while the cyclical indicator of coincident composite index was up 0.5 points from the
previous month.
All components of the coincident composite index including the value of construction
completed, the domestic shipment index and the mining and manufacturing production
index increased with the exception of the number of non-farm payroll employment which
has remained flat.
Components of coincident composite index in Jan 2010 (m-o-m)
Value of construction completed (3.8%), domestic shipment index (1.4%), mining & manufacturing production
index (1.3%), volume of imports (1.0%), manufacturing operation ratio index (0.7%), service activity index
(0.5%), wholesale & retail sales index (0.2%), number of non-farm payroll employment (0.0%)

The leading composite index climbed 0.3 percent from the previous month, while the 12month smoothed change in leading composite index slipped 0.3 percentage points monthon-month.
The indicator of inventory cycle, the ratio of job openings to job seekers, the value of
machinery orders received and the value of capital goods imports were up.
Components of the leading composite index in Jan 2010 (m-o-m)
Indicator of inventory cycle (3.8%p), ratio of job openings to job seekers (3.3%p), value of machinery orders
received (1.4%), volume of capital goods imports (0.1%), composite stock price index (0.0%), liquidity in the
financial institutions (-0.1%), spreads between long & short term interest rates (-0.1%p), net terms of trade
index (-0.5%), consumer expectations index (-2.0p), value of construction orders received (-2.2%)

2009
Jul

Aug

Sep

2010
Oct

Nov

1

Dec

1

Jan1

1.1

0.7

0.6

0.5

0.6

0.6

0.9

98.4

98.7

98.9

98.9

99.1

99.1

99.6

(m-o-m, p)

0.6

0.3

0.2

0.0

0.2

0.0

0.5

Leading composite index (m-o-m, %)

1.5

0.9

0.6

0.6

1.1

0.7

0.3

12 month smoothed change
in leading composite index (%)

7.6

8.8

9.6

10.3

11.3

11.6

11.3

(m-o-m, %p)

2.1

1.2

0.8

0.7

1.0

0.3

-0.3

Coincident composite index (m-o-m, %)
Cyclical indicator of coincident composite index

1. Preliminary

40

March 2010

13-1 Cyclical indicator of coincident composite index
Source: Statistics Korea

94.2
92.6

13-2 Leading composite index
Source: Statistics Korea

13-3 Coincident and leading composite indices
Source: Statistics Korea

Economic Bulletin

41

Policy Issues
Lee Administration’s Economic Achievement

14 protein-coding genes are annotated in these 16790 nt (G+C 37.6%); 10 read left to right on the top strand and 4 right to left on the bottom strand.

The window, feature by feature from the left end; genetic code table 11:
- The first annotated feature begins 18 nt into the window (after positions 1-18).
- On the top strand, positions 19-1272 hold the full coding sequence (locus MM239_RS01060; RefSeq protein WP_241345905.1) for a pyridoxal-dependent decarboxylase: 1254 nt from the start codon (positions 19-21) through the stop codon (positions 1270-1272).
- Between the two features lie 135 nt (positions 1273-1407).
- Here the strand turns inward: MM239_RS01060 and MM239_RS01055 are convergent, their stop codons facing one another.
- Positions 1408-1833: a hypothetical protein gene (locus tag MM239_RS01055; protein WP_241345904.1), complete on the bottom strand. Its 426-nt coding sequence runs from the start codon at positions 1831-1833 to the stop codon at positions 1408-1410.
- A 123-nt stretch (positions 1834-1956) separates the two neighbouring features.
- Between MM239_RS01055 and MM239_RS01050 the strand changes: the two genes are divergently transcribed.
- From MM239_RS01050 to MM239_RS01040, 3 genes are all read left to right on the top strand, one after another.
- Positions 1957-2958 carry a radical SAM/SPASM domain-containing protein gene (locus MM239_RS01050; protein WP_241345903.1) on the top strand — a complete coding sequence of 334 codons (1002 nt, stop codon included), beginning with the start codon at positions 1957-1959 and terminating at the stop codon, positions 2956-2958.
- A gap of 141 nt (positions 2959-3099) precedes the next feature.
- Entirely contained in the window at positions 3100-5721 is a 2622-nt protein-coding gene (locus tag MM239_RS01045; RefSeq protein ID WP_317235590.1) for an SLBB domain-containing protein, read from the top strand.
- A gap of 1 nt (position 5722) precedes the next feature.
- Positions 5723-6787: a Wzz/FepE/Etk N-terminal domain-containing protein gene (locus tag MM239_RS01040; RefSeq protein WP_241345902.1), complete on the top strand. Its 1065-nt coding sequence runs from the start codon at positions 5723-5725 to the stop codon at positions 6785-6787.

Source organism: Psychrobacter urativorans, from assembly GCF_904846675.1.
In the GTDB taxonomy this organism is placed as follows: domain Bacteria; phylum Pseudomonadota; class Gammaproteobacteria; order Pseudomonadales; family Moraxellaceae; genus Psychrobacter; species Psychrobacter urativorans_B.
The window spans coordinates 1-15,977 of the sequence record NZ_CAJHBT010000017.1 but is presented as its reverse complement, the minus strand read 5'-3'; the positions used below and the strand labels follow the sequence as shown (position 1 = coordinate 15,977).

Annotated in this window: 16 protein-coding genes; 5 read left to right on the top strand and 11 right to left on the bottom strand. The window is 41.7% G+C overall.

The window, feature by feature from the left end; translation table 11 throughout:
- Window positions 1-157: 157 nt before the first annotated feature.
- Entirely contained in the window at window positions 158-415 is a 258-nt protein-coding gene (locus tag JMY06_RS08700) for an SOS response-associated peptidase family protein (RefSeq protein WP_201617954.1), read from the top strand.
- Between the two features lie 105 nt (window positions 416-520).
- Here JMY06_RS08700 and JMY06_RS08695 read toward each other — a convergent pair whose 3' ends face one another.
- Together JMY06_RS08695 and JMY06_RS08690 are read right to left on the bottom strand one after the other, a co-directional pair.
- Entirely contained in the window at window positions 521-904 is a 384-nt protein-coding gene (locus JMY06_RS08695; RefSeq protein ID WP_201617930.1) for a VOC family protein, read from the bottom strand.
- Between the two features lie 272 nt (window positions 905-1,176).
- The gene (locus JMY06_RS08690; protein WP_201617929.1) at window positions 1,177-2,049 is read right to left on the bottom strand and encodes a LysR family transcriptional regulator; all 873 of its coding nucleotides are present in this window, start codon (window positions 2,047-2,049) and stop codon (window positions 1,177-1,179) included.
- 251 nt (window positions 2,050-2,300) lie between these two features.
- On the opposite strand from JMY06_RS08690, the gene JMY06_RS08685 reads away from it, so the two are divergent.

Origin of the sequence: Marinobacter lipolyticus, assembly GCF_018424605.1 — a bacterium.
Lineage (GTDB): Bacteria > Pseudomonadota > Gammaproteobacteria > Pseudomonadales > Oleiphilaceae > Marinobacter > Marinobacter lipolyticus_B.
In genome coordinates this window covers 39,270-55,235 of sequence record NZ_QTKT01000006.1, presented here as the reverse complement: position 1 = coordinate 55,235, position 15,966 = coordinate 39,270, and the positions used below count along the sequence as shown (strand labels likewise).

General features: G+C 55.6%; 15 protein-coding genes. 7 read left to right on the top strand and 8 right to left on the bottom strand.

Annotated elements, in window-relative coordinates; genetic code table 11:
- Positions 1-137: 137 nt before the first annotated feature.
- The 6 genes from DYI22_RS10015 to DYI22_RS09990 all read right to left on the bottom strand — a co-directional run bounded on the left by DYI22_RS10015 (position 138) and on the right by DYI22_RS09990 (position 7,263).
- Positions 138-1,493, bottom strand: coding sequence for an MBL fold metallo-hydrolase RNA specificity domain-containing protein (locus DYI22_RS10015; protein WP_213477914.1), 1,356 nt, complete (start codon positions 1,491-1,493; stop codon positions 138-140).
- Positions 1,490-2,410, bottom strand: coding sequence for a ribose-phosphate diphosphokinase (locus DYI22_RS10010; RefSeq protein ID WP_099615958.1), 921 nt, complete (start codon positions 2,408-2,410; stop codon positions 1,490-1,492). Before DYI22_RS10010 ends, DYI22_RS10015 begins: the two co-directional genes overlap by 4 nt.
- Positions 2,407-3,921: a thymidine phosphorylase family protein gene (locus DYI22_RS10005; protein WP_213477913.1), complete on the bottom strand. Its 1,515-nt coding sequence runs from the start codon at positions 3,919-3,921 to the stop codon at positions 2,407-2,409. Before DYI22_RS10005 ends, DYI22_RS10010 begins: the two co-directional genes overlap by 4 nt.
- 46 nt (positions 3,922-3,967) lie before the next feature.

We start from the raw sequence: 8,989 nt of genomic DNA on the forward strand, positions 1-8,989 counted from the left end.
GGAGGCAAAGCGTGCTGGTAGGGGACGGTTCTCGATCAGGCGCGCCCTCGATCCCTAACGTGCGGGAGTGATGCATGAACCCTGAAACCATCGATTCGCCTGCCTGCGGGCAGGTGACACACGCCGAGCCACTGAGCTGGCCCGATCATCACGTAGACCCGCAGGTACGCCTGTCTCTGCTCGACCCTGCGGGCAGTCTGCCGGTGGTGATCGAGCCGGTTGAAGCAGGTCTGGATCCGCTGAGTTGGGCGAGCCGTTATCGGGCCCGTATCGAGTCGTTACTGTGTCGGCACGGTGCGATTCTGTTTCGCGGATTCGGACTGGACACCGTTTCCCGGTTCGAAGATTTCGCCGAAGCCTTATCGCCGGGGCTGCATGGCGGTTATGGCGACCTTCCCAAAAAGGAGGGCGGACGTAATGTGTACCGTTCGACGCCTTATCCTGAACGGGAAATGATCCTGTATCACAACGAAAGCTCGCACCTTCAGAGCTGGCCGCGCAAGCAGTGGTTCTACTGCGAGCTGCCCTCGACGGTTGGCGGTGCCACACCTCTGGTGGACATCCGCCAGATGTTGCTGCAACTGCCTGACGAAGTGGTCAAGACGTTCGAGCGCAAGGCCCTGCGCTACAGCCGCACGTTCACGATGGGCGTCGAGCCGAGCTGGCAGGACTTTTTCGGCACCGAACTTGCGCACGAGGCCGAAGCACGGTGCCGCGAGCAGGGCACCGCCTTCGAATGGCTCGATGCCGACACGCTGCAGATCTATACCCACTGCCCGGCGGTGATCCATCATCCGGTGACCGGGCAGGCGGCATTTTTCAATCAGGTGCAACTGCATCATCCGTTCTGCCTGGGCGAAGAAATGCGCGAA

for the Past Two Years

As the Lee Myung-bak administration started its third year at the end of February, the
government looked back on the achievement of the Lee administration in terms of efforts 1)
to weather the global economic crisis, 2) support the working class, 3) upgrade Korea’s
image in the international community, 4) restructure the economy, and 5) enhance potential
for future economic growth.

Weathering the economic crisis
Korea is one of the three OECD economies seeing positive growth in 2009, achieving annual
growth of 0.2 percent. The financial and foreign exchange markets began to stabilize from
the second quarter of 2009, reflecting expectations of economic rebound, as anxiety over
the international financial market began to be eased: The KOSPI soared from end-2008’s
1124.5 points to 1682.8 points at the end of 2009, and during the same period the
won/dollar exchange rate continued to improve from 1259.5 won to 1164.5 won. The current
account balance recorded a surplus of US$42.7 billion in 2009, backed by brisk exports.
The IMF, OECD, and Fitch Ratings positively evaluated the role of the Korean government in
facilitating riding out the economic crisis (IMF at the annual consultation meeting in
December 2009, OECD at the 2010 annual meeting in February 2010, and Fitch Ratings in
September 2009).
The Korean government pursued expansionary fiscal policies along with tax cuts in 2008 and
2009, to supplement and stimulate demand. Some of the examples of the policies are 4.9
trillion won of supplementary budget to control rising oil prices, 11.4 trillion won of
additional budget at the end of 2008 to cope with the economic crisis, and the record high
level of supplementary budget for job creation of 28.4 trillion won. The increased budget
was complemented with early budget expenditure, with 62.9 percent of the 2009 budget,
171.5 trillion won spent in the first half of 2009. Both income tax cuts to boost domestic
demand and corporate tax cuts to promote investment were implemented in line with
consumption tax reduction and investment tax deduction.

42

March 2010

The Korean government responded swiftly in the financial market: The Bank of Korea
slashed the base rate from 5.25 to 2.0 percent, while supplying liquidity of 27.9 trillion won
through RP purchases, open market operation, bank recapitalization fund, total loan
increase, bond market stabilization fund, and increased interest-on-reserves. The
government also carried out measures exclusive for SMEs to provide them liquidity and
credit, which resulted in reduced default rates of corporate bonds and corporations.
Thanks to government’s foreign liquidity provision measures such as currency swap
arrangements with the US, Japan and China, foreign currency liquidity provision by the Bank
of Korea, bond issuance to secure foreign liquidity, and relaxed regulations to facilitate
inflows of foreign investment, most indices related to foreign exchange markets have
recovered to the pre-crisis level: The CDS premium, which was 104 basis points in August
2008, fell back to 103 basis points in February 2010, after it hit 699 basis points in October 2008.